Rector's Note: Ashes In the Pandemic
One of the hardest things about the pandemic is that we are never simply "doing" anything. Instead, we are always figuring out how to act while distanced, masked, and with other appropriate precautions. Most recently, the question the All Saints staff and I have been asking is how we perform the imposition of ashes for our Ash Wednesday Pilgrimage services. Our new bishop has given parishes the freedom to discern what’s best in their context, meaning we have both the freedom and responsibility to decide.
In exploring a number of options, we discovered that the first historical records of the observance of Lent did not even involve ashes. It wasn’t until the tenth century, in Germany, that there is a written account of ashes being used. In this case, it says that ashes were sprinkled on the heads of the penitent, or those whose “notorious sins” had estranged them from the community. Similarly, in England in the eleventh century, there’s evidence that ashes were sprinkled on people’s heads, though in this case it was done for all worshippers.
In both of these early accounts, the ashes were administered while the famous lines from Genesis 3 were read: “You are dust and to dust you shall return." This reading, and the sprinkling of ash reminiscent of the dirt sprinkled over the grave at burial, keeps human mortality at the forefront of the rite. In this last year, where we have all been faced with human mortality on a daily basis, having a ritual that names this reality and helps us face it with God and in community will surely minister to us in a new way.
So for Ash Wednesday 2021, we are going to go back to the earlier form of the ritual. In our Pilgrimage services, a priest will stand on the steps to the Chancel and worshippers may come forward for a very small bit of ash sprinkled on their heads. This is also what the Vatican is guiding their congregations in, so we have historical precedent as well as commonality with our Roman Catholic siblings. This will be a safer option during COVID as it prevents hand to face touching and adds some distance so that people are not face to face.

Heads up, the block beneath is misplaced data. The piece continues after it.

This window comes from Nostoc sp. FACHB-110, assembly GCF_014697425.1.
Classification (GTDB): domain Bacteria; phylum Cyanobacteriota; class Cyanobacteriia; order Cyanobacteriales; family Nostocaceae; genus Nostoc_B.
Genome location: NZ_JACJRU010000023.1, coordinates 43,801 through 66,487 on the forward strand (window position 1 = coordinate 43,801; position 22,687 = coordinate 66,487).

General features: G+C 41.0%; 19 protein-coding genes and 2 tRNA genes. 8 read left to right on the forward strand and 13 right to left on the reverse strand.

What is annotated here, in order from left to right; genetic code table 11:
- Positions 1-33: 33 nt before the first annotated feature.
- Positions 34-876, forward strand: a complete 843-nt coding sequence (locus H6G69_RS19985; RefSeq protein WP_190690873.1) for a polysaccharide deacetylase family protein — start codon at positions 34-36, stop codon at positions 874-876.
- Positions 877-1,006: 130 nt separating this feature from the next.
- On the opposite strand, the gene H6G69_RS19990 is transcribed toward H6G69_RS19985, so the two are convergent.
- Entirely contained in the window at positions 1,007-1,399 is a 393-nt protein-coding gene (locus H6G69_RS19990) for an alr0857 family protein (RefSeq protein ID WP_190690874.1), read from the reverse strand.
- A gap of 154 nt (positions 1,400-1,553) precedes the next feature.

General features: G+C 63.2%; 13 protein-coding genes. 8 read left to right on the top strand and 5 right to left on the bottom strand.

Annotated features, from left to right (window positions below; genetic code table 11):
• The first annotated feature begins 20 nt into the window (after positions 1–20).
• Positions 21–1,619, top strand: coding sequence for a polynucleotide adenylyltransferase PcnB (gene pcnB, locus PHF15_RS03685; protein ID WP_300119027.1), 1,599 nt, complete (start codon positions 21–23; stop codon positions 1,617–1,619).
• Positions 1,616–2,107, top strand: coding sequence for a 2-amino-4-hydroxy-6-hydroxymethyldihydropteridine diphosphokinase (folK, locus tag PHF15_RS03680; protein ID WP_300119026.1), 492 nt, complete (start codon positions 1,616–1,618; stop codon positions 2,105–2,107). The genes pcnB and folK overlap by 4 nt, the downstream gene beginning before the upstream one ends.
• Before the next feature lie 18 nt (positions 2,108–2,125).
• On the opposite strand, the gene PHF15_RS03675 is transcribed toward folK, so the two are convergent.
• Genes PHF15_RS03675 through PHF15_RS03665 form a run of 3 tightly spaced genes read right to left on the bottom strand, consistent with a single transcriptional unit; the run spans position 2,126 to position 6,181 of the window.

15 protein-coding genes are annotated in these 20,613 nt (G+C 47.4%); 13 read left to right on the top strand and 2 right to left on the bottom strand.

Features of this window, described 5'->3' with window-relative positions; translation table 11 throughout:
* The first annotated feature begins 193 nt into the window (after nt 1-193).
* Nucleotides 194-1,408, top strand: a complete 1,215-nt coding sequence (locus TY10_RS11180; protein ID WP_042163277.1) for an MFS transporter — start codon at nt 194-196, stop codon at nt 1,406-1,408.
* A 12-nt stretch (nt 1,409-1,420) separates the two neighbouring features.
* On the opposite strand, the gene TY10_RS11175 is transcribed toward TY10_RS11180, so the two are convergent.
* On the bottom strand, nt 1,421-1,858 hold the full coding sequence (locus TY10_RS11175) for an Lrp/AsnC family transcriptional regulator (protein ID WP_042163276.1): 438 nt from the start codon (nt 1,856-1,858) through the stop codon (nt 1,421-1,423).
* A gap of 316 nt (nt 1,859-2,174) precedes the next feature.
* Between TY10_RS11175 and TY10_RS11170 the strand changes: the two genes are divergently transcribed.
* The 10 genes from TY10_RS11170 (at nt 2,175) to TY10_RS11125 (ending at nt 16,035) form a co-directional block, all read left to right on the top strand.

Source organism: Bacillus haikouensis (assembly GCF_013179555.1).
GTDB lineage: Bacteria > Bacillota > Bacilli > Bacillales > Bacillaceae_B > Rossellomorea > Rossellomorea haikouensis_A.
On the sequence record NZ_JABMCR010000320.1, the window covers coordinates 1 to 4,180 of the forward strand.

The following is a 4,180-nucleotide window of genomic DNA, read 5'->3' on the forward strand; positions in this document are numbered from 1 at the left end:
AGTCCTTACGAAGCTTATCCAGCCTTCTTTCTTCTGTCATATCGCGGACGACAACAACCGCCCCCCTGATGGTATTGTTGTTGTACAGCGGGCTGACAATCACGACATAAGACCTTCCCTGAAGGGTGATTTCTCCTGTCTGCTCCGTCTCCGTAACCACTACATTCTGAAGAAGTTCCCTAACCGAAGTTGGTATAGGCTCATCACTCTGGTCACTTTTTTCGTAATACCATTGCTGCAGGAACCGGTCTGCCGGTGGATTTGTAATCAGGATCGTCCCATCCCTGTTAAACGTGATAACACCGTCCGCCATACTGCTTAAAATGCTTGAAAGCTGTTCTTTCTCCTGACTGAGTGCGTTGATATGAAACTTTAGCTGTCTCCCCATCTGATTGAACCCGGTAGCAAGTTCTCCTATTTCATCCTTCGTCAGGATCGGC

For those who are participating in our online service, you may want to prepare ashes to use during the rite. If you have your palm cross from last year, it can be burned and used as ashes, which is what our and many churches do. You might also try using ash from a candle wick, a burnt piece of paper, or wine cork, all of which I’ve read will work. Even local dust from nature may be used and has been suggested by an Episcopal bishop. Additionally, we can make ash available to pick up before the service. Please email me to arrange a time.
However you observe Ash Wednesday and mark the beginning of Lent, know that what matters most is that God loves you and that anything that draws you into that love will be a good thing. It is this love that is ultimately where we come from and where we return.
Influential Source: Imposition of Ashes in a Time of Pandemic